Sandra Bullock is good at keeping secrets.
The actress managed to keep her son Louis Bardo Bullock's adoption under wraps until awards season ended in 2010, and she managed to keep her daughter Laila Bullock's adoption a secret until today. Posing with her kids on the cover of People's Dec. 14 issue (on newsstands Friday), Sandra explains how and why she was determined to protect her 3-year-old daughter's privacy.
"From the ruse I had to construct so that Louis didn't have to lie to his friends at school, to the stories I constructed for friends and coworkers as to why I was absent all the time, the subterfuge was pretty elaborate," she says. "But there is always the chance that the bonding process wouldn't happen or that the CPS [Child Protective Services] workers would feel I wasn't a suitable match. So I had no problem lying and fabricating stories to keep things on lockdown."
Sandra, first fostered Laila says she feared that the adoption process would be compromised due to the attention she receives. Keeping Laila hidden from the public eye proved to be a difficult, and inevitably impossible, task. "It felt very much like witness protection," she admits.
Until the time was right, Sandra had hoped to keep her family out of the news. She even went so far as to deny expanding her family during a press conference for Our Brand Is Crisis in October. The reporter who asked about Sandra's adoption news had most likely seen photos of them already, as she and Laila had been photographed during an emergency room visit before the adoption was complete. "Unbeknownst to me, a photographer had followed us and taken a photo of us in line," says Sandra, whose boyfriend, Bryan Randall, photographed the family for People. "The next day, I learned that a photo of her was being shopped around for sale to every outlet around the world. I had promised and legally agreed to protect her from something like this, and here I was chasing down lawyers—having them begging them to keep her safe—and tabloid outlets were claiming so many things that were inaccurate. All this just for money. I had to make sure CPS [Child Protective Services] knew what was fact and fiction."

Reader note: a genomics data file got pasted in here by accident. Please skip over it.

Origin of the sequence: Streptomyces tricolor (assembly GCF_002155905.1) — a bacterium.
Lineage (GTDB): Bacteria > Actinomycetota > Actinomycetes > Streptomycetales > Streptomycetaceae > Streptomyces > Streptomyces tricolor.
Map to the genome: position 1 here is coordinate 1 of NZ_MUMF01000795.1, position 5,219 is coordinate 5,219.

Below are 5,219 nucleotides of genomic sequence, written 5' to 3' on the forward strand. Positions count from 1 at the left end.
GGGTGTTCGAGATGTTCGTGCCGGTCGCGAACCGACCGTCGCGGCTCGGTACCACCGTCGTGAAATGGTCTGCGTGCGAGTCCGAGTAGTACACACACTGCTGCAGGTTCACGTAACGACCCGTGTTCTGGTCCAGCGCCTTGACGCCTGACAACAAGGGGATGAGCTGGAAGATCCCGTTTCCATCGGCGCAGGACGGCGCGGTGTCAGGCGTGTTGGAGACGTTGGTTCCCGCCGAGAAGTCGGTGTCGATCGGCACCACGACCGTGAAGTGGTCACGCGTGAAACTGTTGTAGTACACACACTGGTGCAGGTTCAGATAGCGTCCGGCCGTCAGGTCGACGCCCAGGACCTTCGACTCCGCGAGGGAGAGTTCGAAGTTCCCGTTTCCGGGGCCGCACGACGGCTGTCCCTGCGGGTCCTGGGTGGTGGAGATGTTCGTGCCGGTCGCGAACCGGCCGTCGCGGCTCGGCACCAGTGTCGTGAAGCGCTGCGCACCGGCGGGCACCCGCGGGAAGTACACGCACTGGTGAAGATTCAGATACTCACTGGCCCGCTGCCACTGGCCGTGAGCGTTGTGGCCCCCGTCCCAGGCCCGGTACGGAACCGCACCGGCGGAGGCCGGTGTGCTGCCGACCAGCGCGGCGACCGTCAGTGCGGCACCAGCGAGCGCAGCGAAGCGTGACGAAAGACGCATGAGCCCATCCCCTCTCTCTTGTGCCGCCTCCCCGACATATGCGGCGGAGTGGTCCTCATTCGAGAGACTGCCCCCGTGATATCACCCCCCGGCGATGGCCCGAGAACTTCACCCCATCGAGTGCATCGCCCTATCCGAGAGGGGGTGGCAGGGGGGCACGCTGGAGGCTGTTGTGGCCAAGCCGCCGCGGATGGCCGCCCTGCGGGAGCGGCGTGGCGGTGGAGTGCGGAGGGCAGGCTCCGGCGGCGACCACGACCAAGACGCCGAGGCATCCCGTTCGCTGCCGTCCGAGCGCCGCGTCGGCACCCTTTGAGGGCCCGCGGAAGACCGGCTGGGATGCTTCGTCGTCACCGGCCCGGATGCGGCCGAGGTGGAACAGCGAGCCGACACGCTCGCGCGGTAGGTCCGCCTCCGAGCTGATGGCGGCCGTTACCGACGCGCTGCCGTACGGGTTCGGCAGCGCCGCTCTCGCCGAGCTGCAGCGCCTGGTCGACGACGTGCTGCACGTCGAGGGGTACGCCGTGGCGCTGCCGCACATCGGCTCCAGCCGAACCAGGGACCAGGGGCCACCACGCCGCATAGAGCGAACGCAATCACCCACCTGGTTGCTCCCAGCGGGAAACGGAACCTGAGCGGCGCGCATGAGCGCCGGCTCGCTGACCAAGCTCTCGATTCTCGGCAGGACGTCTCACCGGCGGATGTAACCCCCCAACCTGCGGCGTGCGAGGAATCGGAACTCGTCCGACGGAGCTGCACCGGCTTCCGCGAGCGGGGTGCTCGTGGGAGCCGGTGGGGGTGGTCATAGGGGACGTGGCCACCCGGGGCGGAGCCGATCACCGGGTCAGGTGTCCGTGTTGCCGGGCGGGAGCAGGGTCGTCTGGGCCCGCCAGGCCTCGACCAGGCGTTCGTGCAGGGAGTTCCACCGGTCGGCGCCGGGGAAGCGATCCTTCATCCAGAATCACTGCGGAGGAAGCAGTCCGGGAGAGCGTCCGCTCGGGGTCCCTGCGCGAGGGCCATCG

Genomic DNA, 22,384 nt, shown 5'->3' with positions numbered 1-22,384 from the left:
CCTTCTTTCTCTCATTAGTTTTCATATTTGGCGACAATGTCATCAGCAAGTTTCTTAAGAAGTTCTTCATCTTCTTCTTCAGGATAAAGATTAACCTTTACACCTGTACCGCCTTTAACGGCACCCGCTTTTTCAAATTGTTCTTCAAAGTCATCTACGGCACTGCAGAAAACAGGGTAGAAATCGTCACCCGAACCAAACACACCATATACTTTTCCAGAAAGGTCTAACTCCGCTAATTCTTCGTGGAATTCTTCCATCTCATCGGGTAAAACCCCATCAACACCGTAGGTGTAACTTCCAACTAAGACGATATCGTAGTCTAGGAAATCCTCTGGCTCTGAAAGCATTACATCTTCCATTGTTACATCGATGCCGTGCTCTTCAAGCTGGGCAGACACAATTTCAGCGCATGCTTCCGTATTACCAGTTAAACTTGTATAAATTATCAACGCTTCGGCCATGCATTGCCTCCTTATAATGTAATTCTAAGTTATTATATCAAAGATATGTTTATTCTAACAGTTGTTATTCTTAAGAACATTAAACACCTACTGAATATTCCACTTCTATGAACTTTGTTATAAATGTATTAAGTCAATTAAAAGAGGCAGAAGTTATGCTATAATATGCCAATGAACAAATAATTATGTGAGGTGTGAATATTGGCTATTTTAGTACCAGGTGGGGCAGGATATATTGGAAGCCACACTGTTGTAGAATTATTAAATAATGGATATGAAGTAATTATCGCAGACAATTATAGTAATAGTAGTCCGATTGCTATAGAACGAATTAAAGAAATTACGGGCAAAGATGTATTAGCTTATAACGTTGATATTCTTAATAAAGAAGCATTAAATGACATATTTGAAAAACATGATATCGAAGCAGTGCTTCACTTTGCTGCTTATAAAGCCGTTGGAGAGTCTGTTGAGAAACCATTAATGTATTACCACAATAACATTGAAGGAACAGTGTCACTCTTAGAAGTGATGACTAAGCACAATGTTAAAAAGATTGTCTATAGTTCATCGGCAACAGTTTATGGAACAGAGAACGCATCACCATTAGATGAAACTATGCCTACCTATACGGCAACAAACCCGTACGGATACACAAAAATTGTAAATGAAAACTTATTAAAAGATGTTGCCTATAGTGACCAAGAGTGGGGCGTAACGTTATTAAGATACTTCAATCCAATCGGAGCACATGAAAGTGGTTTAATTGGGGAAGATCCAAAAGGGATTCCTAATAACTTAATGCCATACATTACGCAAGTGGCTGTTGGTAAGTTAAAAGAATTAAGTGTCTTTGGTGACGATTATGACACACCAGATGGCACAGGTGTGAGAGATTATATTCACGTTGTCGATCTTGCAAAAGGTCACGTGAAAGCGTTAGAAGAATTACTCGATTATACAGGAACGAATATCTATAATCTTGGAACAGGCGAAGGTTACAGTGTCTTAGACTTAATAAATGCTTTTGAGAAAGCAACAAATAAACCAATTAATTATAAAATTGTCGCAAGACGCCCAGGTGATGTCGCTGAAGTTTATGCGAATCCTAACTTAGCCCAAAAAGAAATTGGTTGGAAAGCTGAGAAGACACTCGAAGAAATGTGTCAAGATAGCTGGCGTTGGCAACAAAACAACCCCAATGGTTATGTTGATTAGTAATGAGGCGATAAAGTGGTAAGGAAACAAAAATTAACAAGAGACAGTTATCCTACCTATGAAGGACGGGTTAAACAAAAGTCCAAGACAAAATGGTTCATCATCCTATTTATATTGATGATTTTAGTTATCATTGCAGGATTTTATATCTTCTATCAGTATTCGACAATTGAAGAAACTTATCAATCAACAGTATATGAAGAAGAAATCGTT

"It was dangerous because you are asked to sign a confidentiality agreement stating that you will not release any photos of the child to a third party to protect their identity—and here I found myself in a position where her identity could be revealed," she tells People. "I was sure she would be taken away. The one person who should be protecting her above all else had put her in harm's way."
As for that reporter who asked about her family? "Thank God I was asked the way that it was, because she wasn't adopted at that time. So all I said was that there was only one adopted child in my home, and if there ever was a second child who was officially a Bullock, I would be screaming it from the rooftops. So at the end of November, National Adoption Month, the courts granted the adoption, with my attorney Louis Bardo Bullock answering all of the court's questions, and now I can officially stand on my roof and start screaming."
Sandra has always valued her privacy, even more so since becoming a mother to Louis, 5. With Laila in particular, privacy became especially important. "Most foster children are in foster care because they were taken from their birth homes under tragic circumstances—and the last thing I wanted was to bring more harm to her because of the nature of my job," the actress explains.
The movie star—who describes her family as "blended and diverse, nutty, and loving and understanding"—can't imagine life without her two children. "When I look at Laila, there's no doubt in my mind that she was supposed to be here," the Oscar winner, 51, tells the magazine. "I can tell you absolutely, the exact right children came to me at the exact right time."